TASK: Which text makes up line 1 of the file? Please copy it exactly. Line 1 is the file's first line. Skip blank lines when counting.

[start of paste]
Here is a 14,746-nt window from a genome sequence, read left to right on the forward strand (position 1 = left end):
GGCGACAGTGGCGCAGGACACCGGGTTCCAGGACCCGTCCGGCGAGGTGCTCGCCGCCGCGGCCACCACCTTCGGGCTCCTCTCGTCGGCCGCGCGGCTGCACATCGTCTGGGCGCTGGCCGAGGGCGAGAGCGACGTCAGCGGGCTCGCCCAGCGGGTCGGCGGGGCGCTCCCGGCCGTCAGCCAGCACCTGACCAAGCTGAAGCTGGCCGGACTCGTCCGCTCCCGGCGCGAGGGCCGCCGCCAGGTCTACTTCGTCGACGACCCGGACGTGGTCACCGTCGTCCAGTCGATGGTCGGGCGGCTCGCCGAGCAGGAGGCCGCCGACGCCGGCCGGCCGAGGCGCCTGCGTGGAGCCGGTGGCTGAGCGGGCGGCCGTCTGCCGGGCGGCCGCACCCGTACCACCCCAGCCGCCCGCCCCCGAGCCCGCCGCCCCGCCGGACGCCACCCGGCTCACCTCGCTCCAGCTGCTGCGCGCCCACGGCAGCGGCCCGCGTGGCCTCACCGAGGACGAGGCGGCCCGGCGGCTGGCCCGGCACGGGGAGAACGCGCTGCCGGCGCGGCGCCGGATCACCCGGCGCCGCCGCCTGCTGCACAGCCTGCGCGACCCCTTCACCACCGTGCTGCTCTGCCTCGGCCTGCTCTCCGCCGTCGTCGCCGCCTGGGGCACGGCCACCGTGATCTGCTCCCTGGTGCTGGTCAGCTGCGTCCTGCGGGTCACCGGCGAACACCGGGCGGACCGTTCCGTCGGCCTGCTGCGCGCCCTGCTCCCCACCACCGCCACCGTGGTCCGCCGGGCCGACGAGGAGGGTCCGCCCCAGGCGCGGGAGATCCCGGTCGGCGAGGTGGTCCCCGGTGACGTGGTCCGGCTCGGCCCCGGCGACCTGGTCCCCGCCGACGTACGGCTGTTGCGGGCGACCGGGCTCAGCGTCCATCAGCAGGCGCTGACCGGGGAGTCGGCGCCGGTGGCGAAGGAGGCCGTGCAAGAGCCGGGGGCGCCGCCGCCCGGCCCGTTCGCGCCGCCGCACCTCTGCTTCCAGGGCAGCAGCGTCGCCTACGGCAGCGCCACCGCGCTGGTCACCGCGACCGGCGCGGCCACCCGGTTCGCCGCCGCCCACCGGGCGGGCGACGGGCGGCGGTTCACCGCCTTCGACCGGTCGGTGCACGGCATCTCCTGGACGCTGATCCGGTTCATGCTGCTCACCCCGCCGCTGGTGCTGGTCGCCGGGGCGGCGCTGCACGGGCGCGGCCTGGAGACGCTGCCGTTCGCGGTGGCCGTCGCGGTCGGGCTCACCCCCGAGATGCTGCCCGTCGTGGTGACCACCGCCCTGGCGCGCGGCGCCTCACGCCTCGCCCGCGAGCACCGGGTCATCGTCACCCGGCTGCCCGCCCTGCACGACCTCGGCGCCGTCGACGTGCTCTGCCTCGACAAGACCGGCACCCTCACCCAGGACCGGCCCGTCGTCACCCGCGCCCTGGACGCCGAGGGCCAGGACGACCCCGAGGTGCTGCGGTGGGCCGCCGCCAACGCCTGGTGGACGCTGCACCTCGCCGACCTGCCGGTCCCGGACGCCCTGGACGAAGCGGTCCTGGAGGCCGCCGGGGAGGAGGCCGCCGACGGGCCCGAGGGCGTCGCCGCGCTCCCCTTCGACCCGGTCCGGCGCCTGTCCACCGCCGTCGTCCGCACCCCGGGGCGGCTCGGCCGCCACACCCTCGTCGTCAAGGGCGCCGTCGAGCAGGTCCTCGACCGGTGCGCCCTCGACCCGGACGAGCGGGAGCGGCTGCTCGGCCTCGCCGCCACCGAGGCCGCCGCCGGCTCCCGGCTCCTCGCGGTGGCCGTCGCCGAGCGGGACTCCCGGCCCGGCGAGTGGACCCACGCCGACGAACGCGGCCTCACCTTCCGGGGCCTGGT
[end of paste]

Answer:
Here is a 14,746-nt window from a genome sequence, read left to right on the forward strand (position 1 = left end):